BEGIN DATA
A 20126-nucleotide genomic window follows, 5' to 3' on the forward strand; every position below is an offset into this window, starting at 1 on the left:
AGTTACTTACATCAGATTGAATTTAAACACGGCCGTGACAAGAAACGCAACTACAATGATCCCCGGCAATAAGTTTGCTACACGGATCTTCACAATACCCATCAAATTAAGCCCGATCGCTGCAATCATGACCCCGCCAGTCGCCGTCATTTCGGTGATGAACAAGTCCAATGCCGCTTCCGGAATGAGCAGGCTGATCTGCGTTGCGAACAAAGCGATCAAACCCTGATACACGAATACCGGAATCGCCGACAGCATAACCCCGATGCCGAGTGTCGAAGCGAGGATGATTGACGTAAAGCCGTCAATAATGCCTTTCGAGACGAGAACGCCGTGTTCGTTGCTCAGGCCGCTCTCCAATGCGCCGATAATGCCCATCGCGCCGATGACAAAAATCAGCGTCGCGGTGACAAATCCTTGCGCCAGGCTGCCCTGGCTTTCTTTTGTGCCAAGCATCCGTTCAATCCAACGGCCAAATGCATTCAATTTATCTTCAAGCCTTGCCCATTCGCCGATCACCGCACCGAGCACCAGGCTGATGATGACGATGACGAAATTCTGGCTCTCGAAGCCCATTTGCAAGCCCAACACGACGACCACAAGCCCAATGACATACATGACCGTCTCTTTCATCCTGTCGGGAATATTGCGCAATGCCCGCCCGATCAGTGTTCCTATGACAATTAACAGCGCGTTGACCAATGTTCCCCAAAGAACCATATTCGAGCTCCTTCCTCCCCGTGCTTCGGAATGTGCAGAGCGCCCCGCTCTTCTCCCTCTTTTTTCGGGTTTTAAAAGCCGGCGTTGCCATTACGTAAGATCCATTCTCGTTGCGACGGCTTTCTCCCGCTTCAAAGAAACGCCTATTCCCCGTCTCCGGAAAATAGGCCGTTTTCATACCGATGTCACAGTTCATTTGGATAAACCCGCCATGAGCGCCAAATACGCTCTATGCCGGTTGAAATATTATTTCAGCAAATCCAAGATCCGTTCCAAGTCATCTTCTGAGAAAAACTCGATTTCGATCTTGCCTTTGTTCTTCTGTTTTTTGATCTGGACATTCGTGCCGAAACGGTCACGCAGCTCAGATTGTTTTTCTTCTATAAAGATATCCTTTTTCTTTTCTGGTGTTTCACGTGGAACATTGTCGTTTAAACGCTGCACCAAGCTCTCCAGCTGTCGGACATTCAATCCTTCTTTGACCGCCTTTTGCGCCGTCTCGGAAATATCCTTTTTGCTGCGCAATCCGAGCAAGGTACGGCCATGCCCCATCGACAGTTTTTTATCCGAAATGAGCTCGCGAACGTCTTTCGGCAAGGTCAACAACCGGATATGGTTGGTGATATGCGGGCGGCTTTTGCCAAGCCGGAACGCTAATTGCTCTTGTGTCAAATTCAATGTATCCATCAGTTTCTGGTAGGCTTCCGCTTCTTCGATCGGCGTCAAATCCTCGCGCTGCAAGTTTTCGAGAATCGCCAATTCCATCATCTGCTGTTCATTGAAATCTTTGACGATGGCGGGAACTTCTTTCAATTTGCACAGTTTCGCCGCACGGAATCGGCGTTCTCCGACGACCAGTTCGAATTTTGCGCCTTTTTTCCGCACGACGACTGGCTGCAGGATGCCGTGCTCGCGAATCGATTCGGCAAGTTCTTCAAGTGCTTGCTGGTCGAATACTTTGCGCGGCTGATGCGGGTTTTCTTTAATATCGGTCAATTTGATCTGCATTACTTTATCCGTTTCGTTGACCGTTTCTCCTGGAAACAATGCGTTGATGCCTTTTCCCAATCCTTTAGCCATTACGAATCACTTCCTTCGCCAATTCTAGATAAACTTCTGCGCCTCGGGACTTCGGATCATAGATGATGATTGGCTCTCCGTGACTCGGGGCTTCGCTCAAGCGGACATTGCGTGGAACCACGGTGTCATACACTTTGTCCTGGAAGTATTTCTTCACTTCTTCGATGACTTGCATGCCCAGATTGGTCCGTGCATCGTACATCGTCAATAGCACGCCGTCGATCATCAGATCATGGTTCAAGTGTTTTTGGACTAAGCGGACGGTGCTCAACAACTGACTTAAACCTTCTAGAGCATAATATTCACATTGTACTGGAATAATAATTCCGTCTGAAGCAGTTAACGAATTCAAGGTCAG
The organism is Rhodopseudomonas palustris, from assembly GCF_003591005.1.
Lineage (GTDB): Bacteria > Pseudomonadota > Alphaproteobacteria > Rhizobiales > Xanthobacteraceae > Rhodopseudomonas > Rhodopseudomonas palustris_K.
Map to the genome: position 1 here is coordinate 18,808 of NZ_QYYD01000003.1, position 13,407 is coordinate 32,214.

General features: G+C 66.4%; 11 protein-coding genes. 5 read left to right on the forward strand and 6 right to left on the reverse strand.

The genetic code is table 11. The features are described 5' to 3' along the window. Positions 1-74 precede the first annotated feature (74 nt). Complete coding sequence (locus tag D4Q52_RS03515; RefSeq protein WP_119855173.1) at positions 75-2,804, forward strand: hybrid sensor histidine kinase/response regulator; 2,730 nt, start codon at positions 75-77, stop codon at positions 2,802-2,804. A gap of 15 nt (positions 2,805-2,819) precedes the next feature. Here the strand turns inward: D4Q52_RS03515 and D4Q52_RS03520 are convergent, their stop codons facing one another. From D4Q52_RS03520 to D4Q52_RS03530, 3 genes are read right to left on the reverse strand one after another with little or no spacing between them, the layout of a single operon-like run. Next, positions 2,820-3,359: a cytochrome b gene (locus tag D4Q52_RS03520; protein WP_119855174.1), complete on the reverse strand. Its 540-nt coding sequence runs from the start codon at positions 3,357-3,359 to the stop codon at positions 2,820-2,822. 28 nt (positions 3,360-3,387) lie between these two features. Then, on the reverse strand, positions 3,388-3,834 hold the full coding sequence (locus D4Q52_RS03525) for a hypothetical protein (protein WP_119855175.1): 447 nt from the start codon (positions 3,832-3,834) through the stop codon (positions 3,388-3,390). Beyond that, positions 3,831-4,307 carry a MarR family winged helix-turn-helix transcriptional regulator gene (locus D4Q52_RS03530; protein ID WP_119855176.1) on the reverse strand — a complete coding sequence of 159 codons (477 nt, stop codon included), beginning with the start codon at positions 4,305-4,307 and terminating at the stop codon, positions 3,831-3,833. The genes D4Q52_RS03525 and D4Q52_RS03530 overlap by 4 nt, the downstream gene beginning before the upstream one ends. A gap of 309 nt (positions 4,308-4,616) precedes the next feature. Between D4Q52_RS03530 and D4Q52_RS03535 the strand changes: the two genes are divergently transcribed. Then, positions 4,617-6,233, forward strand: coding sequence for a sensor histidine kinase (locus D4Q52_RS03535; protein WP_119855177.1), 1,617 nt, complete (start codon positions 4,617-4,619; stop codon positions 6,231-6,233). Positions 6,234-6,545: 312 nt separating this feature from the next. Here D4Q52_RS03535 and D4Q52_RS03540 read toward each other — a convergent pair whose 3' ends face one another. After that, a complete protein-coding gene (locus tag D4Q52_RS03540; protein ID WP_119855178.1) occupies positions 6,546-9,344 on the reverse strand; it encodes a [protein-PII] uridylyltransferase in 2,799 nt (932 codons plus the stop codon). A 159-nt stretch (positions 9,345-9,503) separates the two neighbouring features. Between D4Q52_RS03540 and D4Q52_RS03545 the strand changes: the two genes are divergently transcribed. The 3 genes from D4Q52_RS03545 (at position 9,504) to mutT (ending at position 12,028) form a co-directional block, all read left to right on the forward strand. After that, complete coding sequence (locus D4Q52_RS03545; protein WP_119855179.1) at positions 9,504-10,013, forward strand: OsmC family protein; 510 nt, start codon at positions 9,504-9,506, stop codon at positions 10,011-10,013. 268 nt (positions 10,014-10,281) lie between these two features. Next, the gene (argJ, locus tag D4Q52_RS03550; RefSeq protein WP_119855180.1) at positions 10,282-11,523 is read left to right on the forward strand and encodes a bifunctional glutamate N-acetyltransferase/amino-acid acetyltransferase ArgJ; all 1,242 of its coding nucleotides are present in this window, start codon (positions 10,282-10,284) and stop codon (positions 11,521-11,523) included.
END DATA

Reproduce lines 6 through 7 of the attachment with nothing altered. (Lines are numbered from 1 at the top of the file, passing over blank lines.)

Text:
General features: G+C 66.4%; 11 protein-coding genes. 5 read left to right on the forward strand and 6 right to left on the reverse strand.

The genetic code is table 11. The features are described 5' to 3' along the window. Positions 1-74 precede the first annotated feature (74 nt). Complete coding sequence (locus tag D4Q52_RS03515; RefSeq protein WP_119855173.1) at positions 75-2,804, forward strand: hybrid sensor histidine kinase/response regulator; 2,730 nt, start codon at positions 75-77, stop codon at positions 2,802-2,804. A gap of 15 nt (positions 2,805-2,819) precedes the next feature. Here the strand turns inward: D4Q52_RS03515 and D4Q52_RS03520 are convergent, their stop codons facing one another. From D4Q52_RS03520 to D4Q52_RS03530, 3 genes are read right to left on the reverse strand one after another with little or no spacing between them, the layout of a single operon-like run. Next, positions 2,820-3,359: a cytochrome b gene (locus tag D4Q52_RS03520; protein WP_119855174.1), complete on the reverse strand. Its 540-nt coding sequence runs from the start codon at positions 3,357-3,359 to the stop codon at positions 2,820-2,822. 28 nt (positions 3,360-3,387) lie between these two features. Then, on the reverse strand, positions 3,388-3,834 hold the full coding sequence (locus D4Q52_RS03525) for a hypothetical protein (protein WP_119855175.1): 447 nt from the start codon (positions 3,832-3,834) through the stop codon (positions 3,388-3,390). Beyond that, positions 3,831-4,307 carry a MarR family winged helix-turn-helix transcriptional regulator gene (locus D4Q52_RS03530; protein ID WP_119855176.1) on the reverse strand — a complete coding sequence of 159 codons (477 nt, stop codon included), beginning with the start codon at positions 4,305-4,307 and terminating at the stop codon, positions 3,831-3,833. The genes D4Q52_RS03525 and D4Q52_RS03530 overlap by 4 nt, the downstream gene beginning before the upstream one ends. A gap of 309 nt (positions 4,308-4,616) precedes the next feature. Between D4Q52_RS03530 and D4Q52_RS03535 the strand changes: the two genes are divergently transcribed. Then, positions 4,617-6,233, forward strand: coding sequence for a sensor histidine kinase (locus D4Q52_RS03535; protein WP_119855177.1), 1,617 nt, complete (start codon positions 4,617-4,619; stop codon positions 6,231-6,233). Positions 6,234-6,545: 312 nt separating this feature from the next. Here D4Q52_RS03535 and D4Q52_RS03540 read toward each other — a convergent pair whose 3' ends face one another. After that, a complete protein-coding gene (locus tag D4Q52_RS03540; protein ID WP_119855178.1) occupies positions 6,546-9,344 on the reverse strand; it encodes a [protein-PII] uridylyltransferase in 2,799 nt (932 codons plus the stop codon). A 159-nt stretch (positions 9,345-9,503) separates the two neighbouring features. Between D4Q52_RS03540 and D4Q52_RS03545 the strand changes: the two genes are divergently transcribed. The 3 genes from D4Q52_RS03545 (at position 9,504) to mutT (ending at position 12,028) form a co-directional block, all read left to right on the forward strand. After that, complete coding sequence (locus D4Q52_RS03545; protein WP_119855179.1) at positions 9,504-10,013, forward strand: OsmC family protein; 510 nt, start codon at positions 9,504-9,506, stop codon at positions 10,011-10,013. 268 nt (positions 10,014-10,281) lie between these two features. Next, the gene (argJ, locus tag D4Q52_RS03550; RefSeq protein WP_119855180.1) at positions 10,282-11,523 is read left to right on the forward strand and encodes a bifunctional glutamate N-acetyltransferase/amino-acid acetyltransferase ArgJ; all 1,242 of its coding nucleotides are present in this window, start codon (positions 10,282-10,284) and stop codon (positions 11,521-11,523) included.